The next competitive test for leading providers: Can they make the transition from transactional data management to content management?
I recently read an article written by the Senior Editor of Medical Economics, Gail Garfinkel Weiss, titled The New Doctor-Patient Paradigm (June 2008). The article describes how information technology and insurance has fundamentally changed the doctor-patient relationship. She begins,
“The Norman Rockwell image of the doctor-patient bond, typified by an all-knowing, paternalistic doctor focusing on an admiring patient, has evolved into something very different. Now it’s a relationship in which patients, empowered by Internet-acquired information and buffeted by frequent changes in insurance coverage, have few qualms about challenging medical advice or moving on to the next physician.”
Her article clearly describes a new frontier, a paradigm shift, to consumer-driven healthcare. The problem is that the consumer’s demand for the type of information she refers to is ahead of the industry’s ability to provide it. Hence, her article describes frustrated physicians dealing with information and mis-information brought into the exam room by information-starved patients trying to make good healthcare decisions.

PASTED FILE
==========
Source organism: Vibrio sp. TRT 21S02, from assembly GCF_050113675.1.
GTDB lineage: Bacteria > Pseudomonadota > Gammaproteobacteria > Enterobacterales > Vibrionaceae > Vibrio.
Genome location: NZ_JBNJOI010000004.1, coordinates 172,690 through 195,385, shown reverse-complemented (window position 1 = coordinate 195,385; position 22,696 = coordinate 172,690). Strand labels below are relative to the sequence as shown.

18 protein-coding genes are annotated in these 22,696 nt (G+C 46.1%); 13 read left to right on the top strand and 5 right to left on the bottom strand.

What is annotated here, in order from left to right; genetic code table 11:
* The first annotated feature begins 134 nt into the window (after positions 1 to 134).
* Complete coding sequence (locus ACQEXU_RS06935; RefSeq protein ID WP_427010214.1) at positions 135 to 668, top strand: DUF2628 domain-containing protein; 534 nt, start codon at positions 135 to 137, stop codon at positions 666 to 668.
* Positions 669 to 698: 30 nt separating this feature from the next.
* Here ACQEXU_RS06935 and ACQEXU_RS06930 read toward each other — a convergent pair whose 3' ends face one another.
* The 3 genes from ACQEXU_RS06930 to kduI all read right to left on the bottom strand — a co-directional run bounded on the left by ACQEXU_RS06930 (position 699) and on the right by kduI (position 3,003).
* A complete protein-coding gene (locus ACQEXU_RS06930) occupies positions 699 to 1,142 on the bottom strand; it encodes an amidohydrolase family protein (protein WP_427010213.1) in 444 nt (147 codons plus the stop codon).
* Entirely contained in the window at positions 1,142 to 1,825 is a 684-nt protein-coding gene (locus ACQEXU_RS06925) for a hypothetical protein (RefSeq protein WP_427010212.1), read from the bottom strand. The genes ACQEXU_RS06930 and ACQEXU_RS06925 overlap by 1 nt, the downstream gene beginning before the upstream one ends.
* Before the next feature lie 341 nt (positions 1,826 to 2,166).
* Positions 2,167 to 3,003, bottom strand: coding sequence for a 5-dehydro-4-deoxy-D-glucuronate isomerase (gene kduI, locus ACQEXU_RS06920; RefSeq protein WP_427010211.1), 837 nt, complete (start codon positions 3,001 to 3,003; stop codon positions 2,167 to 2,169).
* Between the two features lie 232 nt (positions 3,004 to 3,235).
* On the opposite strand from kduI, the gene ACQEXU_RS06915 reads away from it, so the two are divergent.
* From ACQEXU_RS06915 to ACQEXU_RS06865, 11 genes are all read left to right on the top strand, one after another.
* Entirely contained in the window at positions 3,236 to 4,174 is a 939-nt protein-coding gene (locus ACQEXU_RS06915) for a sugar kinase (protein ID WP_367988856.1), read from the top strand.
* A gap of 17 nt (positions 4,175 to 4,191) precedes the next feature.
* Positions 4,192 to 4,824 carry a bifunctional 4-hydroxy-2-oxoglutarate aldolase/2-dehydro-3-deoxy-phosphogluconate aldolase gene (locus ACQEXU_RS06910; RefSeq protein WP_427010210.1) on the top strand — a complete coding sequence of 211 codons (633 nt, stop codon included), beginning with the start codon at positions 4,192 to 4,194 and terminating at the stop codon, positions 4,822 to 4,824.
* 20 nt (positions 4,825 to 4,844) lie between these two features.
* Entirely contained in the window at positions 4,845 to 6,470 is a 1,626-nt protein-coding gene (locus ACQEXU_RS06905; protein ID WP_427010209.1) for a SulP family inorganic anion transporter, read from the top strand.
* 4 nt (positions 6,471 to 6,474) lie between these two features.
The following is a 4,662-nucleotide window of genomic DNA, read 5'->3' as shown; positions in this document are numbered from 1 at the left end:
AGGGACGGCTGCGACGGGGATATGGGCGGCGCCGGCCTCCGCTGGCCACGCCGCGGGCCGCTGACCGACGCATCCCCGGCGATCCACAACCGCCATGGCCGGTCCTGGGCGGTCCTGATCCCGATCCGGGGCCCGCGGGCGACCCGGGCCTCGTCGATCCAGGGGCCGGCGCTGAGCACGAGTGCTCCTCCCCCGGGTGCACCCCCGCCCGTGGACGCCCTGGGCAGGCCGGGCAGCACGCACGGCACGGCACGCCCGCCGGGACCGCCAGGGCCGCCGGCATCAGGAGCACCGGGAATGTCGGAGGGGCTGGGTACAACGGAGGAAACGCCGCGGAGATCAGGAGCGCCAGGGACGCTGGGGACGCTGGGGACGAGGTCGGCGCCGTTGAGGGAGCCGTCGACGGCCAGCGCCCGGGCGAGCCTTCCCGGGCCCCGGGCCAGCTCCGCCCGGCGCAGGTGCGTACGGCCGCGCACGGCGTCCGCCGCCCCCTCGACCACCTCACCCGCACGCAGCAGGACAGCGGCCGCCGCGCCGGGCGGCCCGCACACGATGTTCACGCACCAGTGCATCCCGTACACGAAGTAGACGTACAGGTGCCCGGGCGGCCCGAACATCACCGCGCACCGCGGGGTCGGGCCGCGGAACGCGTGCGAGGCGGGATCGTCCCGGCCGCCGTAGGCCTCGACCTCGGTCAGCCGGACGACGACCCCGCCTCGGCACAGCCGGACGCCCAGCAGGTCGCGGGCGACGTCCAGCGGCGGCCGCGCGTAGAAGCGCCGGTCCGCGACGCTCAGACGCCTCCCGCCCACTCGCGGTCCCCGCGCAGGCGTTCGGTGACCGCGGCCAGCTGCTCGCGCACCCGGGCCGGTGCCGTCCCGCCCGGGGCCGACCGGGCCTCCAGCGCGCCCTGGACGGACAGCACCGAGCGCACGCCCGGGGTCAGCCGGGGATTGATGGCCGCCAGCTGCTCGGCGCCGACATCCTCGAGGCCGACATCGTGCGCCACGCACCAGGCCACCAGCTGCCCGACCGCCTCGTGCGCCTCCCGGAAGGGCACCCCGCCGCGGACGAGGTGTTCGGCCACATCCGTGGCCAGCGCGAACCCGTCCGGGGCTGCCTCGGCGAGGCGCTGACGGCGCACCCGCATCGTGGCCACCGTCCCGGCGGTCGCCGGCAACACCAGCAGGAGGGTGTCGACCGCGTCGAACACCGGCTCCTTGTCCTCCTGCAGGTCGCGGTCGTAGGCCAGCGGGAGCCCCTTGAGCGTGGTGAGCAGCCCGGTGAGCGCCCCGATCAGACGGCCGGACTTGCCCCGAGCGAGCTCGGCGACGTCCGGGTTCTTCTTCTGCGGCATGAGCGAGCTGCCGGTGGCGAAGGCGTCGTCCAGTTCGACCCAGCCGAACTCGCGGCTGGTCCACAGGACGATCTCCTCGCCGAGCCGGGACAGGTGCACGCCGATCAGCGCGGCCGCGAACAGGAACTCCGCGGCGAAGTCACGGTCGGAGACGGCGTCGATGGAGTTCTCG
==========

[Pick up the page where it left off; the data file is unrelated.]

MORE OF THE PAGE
So how will all practitioners and institutions, including physical therapy and rehab specialists, meet these new demands?
Enter Content Management – The New Frontier
Innovative content providers and practice managers are beginning to take more control of the content served up to prospective patients and other professionals. While the last generation has focused on transactional data-driven practice management, the next generation will be busy tackling the demand for information about diagnosis, treatment options, and provider selection. For example, as a physical therapist with a special approach to lower back pain, having and delivering educational materials to consumers requesting information through search engines or their family doctor will become a required business function. Launching a website and handing out a brochure with your hours of operation and a menu board of services, CVs, and bold claims about exceptional care just will not cut it. Hanging on to those old brochures and letters is like coming to work with spurs on your boots – they are a relic. Instead, your content (electronic, paper, digital, audio), needs to be specific enough to answer 80% of the typical questions about your type of care from a problem-solution market oriented perspective. The content needs to facilitate collaborative care and indications for referral.
I know this all may sound obvious, but take a look at your content and ask yourself how it educates on consumer problems and solution options. Is it good enough to light up a search engine filter? Is it good enough for a referring physician to actually want to share your content with a patient because it facilitates a conversation about diagnosis and treatment options?
Answers to these questions are what will separate emerging providers of choice from the rest. Answers to these questions will be provided by content management – The New Frontier Of Practice Management.